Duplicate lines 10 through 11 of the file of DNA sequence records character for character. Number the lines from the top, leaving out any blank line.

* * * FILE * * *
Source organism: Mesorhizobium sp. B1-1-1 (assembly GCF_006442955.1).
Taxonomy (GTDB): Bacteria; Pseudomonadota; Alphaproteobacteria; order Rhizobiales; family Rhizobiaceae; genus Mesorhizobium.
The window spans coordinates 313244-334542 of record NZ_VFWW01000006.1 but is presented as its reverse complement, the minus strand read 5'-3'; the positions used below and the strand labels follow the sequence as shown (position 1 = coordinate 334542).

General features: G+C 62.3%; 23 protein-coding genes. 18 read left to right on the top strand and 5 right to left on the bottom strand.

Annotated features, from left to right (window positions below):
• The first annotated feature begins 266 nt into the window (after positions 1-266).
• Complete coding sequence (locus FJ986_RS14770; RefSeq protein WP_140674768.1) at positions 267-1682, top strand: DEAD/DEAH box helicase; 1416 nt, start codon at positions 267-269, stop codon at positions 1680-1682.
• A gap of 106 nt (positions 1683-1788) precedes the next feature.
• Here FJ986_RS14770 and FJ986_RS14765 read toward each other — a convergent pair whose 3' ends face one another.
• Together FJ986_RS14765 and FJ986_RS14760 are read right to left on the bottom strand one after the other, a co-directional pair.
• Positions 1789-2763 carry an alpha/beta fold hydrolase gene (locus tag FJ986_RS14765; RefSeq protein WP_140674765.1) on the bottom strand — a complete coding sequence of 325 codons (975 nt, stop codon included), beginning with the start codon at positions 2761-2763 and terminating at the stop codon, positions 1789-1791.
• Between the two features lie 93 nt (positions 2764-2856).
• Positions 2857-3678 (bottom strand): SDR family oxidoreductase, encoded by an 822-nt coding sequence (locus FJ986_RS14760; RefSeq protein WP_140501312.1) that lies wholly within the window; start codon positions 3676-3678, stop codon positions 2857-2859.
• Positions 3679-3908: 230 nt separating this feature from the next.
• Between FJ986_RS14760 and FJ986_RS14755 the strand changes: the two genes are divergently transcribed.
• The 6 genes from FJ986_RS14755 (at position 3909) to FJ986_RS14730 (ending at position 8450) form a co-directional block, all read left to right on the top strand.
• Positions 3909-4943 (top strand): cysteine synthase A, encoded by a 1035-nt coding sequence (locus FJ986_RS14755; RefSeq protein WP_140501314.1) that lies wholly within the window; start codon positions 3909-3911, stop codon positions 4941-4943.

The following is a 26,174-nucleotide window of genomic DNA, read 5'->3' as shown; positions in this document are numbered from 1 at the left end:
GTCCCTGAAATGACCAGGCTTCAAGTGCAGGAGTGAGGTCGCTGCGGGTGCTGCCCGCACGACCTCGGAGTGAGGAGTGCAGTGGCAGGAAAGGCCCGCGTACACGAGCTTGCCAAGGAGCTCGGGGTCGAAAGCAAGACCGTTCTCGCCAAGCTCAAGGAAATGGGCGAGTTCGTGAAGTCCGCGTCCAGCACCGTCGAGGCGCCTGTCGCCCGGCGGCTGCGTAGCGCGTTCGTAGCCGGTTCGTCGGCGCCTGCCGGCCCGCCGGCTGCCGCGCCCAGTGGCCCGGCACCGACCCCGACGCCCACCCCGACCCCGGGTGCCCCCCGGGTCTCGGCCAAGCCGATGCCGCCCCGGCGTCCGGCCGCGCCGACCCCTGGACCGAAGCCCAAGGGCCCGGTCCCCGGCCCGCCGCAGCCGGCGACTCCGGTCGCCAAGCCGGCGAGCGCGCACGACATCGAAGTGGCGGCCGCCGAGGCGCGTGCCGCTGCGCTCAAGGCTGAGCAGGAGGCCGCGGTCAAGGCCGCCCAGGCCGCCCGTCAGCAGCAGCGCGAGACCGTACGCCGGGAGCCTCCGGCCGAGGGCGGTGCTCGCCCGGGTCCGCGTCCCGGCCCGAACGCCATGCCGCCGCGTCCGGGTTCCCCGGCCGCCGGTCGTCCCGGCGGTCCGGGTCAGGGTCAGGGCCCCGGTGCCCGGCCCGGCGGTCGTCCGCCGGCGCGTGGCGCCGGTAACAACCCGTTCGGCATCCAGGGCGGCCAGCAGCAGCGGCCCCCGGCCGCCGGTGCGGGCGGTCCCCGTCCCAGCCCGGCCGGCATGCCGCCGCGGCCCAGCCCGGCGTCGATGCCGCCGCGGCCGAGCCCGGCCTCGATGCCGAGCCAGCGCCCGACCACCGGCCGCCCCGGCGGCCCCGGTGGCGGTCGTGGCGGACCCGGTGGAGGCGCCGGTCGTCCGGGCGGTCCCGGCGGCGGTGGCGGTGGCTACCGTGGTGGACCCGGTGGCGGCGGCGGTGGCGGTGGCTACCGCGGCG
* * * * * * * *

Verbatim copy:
• Together FJ986_RS14765 and FJ986_RS14760 are read right to left on the bottom strand one after the other, a co-directional pair.
• Positions 1789-2763 carry an alpha/beta fold hydrolase gene (locus tag FJ986_RS14765; RefSeq protein WP_140674765.1) on the bottom strand — a complete coding sequence of 325 codons (975 nt, stop codon included), beginning with the start codon at positions 2761-2763 and terminating at the stop codon, positions 1789-1791.